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What is the right size for a tattoo?

Size matters – or doesn’t it? The question if size matters or not has been on humanity’s mind since forever it seems. Regardless of the aspect of life, people always have been indecisive about it. Some think it does, others think it doesn’t. Thus, choosing the right tattoo size is one of the harder choices as well. But no worries, there are some guidelines to help you find the answer to this question.

Never follow your fear

A lot of my clients initially struggle with the decision on how big their tattoo should be. Especially, clients who are getting their first tattoo. They often tend to worry about the tattoo becoming too big. First, there’s the fear of the more physical discomfort with the increase in size, but also the uncertainty due to the fact that it’s a lifelong decision. In addition, a small tattoo might ostensibly appear as less expensive due to the smaller price. The first impulse often is, to start small and see how it goes from there, but fear is never a good advisor.

On the contrary, when it comes to tattoos there are quite a few aspects to consider, that advocate rather than choosing a bigger size for your tattoo.

Let’s tackle the tattoo size issue

To begin with: Yes, the bigger the tattoo, the longer the tattoo session and the longer the tattoo session, the longer you’ll have to endure the physical discomfort that comes along with it. Also, if you’ve worked out the exact design already and that includes the tattoo being small, then that’s absolutely fine as well.

Still regarding small and tiny tattoos, keep in mind that:

  • Tiny tattoos especially on body parts like fingers, palms, or feet will heal blurry or usually lose their detail quickly because of the thicker skin-layers which need to be penetrated by the tattoo-needle.
  • Tiny or small tattoos have a higher risk of losing ink and needing touch-up sessions especially those which are tattooed with a “single needle”.
  • Some artists including myself offer one free touch-up session to assure the best visual impact of their tattoo but many other artists charge extra for touch-up sessions especially for tiny detailed tattoos or certain body-parts, which can end up costing you quite some cash.
  • With an increasing number of touch-ups and depending on the body part the risk of the tattoo turning too dark or diminishing the very fine details
  • Last but not least remember that in relation tiny tattoos are more expensive than larger tattoos since you pay the artist for consultation, drawing, workspace setup, disposable material, and workspace tear-down anyway.

 

On the other hand, if your vision is not as detailed yet, especially regarding the size, then take into consideration the following points regarding big tattoos:

  • In my whole career, I’ve never had a tattoo client that got a tattoo and came in again being unhappy with their tattoo because it was “too big”.
  • The body-part determines the size of a tattoo, to maintain a visual flow and aesthetic. Every tattoo just has its right-fit. It’s almost how you would place a picture within a frame. For example, a small photograph in the right bottom corner of a huge frame can look visually unbalanced.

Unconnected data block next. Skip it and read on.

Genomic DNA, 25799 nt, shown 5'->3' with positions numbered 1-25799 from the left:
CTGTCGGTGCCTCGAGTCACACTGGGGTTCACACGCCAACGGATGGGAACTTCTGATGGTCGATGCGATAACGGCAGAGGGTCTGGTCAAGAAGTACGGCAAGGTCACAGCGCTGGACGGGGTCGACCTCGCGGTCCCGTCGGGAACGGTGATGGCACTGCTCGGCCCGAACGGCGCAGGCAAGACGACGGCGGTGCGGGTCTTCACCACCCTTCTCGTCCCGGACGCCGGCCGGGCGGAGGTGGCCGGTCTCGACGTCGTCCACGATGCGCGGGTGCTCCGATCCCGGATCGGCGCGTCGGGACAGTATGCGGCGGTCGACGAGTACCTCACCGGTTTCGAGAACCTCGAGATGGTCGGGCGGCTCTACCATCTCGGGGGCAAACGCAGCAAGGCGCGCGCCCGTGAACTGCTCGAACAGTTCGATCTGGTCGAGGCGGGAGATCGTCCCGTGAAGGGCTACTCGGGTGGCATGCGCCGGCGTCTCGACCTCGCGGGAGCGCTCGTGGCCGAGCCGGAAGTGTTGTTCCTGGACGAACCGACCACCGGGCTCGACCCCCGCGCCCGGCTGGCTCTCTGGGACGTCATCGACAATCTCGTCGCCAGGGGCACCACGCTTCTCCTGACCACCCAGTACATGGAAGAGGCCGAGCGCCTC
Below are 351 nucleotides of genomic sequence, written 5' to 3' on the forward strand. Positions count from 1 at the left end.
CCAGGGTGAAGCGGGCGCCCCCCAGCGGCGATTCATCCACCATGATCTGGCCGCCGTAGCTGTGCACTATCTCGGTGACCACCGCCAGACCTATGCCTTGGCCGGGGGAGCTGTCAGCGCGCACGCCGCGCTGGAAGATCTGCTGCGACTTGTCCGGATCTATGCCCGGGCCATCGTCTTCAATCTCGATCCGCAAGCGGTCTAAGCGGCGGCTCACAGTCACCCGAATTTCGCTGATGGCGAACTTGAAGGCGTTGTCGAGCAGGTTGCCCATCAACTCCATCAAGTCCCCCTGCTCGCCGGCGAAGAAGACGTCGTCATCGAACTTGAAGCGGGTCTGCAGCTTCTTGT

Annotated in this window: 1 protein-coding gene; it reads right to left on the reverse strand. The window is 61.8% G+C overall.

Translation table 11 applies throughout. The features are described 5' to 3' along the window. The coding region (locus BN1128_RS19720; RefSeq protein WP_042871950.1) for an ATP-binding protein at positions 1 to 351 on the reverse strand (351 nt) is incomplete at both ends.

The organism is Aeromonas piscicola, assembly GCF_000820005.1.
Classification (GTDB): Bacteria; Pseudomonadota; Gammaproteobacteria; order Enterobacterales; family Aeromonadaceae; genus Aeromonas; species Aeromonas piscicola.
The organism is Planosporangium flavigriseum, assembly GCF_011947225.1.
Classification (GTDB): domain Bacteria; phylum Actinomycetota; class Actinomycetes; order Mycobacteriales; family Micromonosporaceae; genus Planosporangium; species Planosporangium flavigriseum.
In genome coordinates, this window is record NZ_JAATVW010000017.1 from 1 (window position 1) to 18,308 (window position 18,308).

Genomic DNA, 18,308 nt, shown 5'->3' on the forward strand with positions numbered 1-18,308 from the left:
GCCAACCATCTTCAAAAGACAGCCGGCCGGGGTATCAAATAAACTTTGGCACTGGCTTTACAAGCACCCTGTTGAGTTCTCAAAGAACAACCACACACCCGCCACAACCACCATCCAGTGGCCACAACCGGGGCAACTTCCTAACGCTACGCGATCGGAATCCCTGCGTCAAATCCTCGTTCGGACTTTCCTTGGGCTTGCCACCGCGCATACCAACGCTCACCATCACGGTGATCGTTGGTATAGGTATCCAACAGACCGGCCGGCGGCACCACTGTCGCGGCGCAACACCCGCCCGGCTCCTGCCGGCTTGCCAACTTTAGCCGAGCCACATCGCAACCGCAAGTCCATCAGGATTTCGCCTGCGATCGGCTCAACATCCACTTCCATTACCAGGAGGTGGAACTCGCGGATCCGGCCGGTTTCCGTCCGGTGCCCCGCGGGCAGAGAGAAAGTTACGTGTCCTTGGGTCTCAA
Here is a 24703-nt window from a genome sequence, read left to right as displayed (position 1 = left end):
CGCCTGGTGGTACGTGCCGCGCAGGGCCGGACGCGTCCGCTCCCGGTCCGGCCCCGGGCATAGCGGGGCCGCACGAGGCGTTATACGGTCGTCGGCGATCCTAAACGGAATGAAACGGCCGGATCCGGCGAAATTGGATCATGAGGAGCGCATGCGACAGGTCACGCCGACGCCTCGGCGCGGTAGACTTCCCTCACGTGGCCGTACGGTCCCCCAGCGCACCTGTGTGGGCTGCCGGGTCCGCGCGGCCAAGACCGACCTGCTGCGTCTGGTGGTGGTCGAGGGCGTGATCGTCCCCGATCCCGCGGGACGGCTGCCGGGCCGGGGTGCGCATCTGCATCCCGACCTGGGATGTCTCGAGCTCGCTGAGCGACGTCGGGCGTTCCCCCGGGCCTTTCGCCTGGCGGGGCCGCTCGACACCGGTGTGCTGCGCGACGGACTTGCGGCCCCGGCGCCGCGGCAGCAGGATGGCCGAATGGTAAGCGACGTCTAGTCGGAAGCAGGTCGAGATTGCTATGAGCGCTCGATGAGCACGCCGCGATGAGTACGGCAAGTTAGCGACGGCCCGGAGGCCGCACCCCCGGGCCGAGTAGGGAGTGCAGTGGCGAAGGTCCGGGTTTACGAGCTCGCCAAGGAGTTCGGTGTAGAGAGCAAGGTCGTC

• Quite the opposite: I’ve had many clients come back hoping we could make the design somehow larger by adding elements.
  • However, it’s not as simple to enlarge a tattoo. Ideally, every design has a balanced composition and if that’s the case, adding elements around it can distract from the main element and create an imbalance.
  • In addition, larger tattoos allow for more detail and have a longer longevity.
  • Finally, larger tattoos might cost a bit more money forehand. But remember that you also get more for your money, since the higher amount of detail and the longevity are an investment for the future. To be more precise it’s an investment in the artwork on your body that you’ll be enjoying for the rest of your life.

 

Trust the artist & experience

Of course, a good tattoo artist will respect your idea and vision on the tattoo, no matter if big or small. At the same time as a professional, she or he can help you find the right size for your project. Thanks to their experience they will let you know which size he or she feels confident to tattoo, always focusing on the best outcome.

It’s not about selling you on a bigger design just for making more profit. As my client, you are always also a reference for me. If you choose the right artist, the artist will act as your friend and it is always our intention to get the best possible result for you. I personally would rather turn a client down and make no money at all, if I feel the project is not executable in a great manner with the given size and body-part.

The best I can suggest is for you to stay open for adjustments and consider changing the size of your tattoo if necessary. Trust your tattoo artist and her or his experience.

Did you like this article, was it helpful? If so let me know below in the comments and feel free to ask me any open questions. I’m always happy to help! And if you have friends or family that might be interested in this topic, feel free to share.

 

One Response

  1. Hello, I am interested in finally getting my first tattoo done at 46. I want to start with a Octopus on my arm old map style. I really like what you did on Benjamin Guzman.
    What is your rates and availability?

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